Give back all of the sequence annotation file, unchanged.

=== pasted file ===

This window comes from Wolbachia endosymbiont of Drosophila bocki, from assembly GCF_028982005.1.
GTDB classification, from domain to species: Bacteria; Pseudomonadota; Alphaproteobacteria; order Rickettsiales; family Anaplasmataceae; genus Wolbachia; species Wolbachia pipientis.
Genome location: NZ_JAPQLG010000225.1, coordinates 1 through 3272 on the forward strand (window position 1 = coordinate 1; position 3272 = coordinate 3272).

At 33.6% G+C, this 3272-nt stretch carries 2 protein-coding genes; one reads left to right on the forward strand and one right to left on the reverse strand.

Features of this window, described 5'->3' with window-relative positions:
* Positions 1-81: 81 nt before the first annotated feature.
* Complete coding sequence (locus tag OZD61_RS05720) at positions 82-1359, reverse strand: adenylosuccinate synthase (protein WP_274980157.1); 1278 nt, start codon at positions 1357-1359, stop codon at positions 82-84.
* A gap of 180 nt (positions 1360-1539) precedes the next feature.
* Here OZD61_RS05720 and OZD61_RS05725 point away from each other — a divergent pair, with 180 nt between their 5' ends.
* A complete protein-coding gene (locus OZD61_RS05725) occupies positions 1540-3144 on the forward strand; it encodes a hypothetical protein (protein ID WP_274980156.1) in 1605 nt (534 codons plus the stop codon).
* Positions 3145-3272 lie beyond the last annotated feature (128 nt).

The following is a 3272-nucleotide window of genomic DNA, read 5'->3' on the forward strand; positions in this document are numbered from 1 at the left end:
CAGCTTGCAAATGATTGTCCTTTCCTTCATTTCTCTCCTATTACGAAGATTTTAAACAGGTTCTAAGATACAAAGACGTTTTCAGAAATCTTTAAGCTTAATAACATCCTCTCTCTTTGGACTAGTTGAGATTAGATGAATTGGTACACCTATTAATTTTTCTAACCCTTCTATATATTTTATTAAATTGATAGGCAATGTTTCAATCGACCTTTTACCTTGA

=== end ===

This window comes from Wolbachia endosymbiont of Drosophila bocki, from assembly GCF_028982005.1.
GTDB classification, from domain to species: Bacteria; Pseudomonadota; Alphaproteobacteria; order Rickettsiales; family Anaplasmataceae; genus Wolbachia; species Wolbachia pipientis.
Genome location: NZ_JAPQLG010000225.1, coordinates 1 through 3272 on the forward strand (window position 1 = coordinate 1; position 3272 = coordinate 3272).

At 33.6% G+C, this 3272-nt stretch carries 2 protein-coding genes; one reads left to right on the forward strand and one right to left on the reverse strand.

Features of this window, described 5'->3' with window-relative positions:
* Positions 1-81: 81 nt before the first annotated feature.
* Complete coding sequence (locus tag OZD61_RS05720) at positions 82-1359, reverse strand: adenylosuccinate synthase (protein WP_274980157.1); 1278 nt, start codon at positions 1357-1359, stop codon at positions 82-84.
* A gap of 180 nt (positions 1360-1539) precedes the next feature.
* Here OZD61_RS05720 and OZD61_RS05725 point away from each other — a divergent pair, with 180 nt between their 5' ends.
* A complete protein-coding gene (locus OZD61_RS05725) occupies positions 1540-3144 on the forward strand; it encodes a hypothetical protein (protein ID WP_274980156.1) in 1605 nt (534 codons plus the stop codon).
* Positions 3145-3272 lie beyond the last annotated feature (128 nt).

The following is a 3272-nucleotide window of genomic DNA, read 5'->3' on the forward strand; positions in this document are numbered from 1 at the left end:
CAGCTTGCAAATGATTGTCCTTTCCTTCATTTCTCTCCTATTACGAAGATTTTAAACAGGTTCTAAGATACAAAGACGTTTTCAGAAATCTTTAAGCTTAATAACATCCTCTCTCTTTGGACTAGTTGAGATTAGATGAATTGGTACACCTATTAATTTTTCTAACCCTTCTATATATTTTATTAAATTGATAGGCAATGTTTCAATCGACCTTTTACCTTGA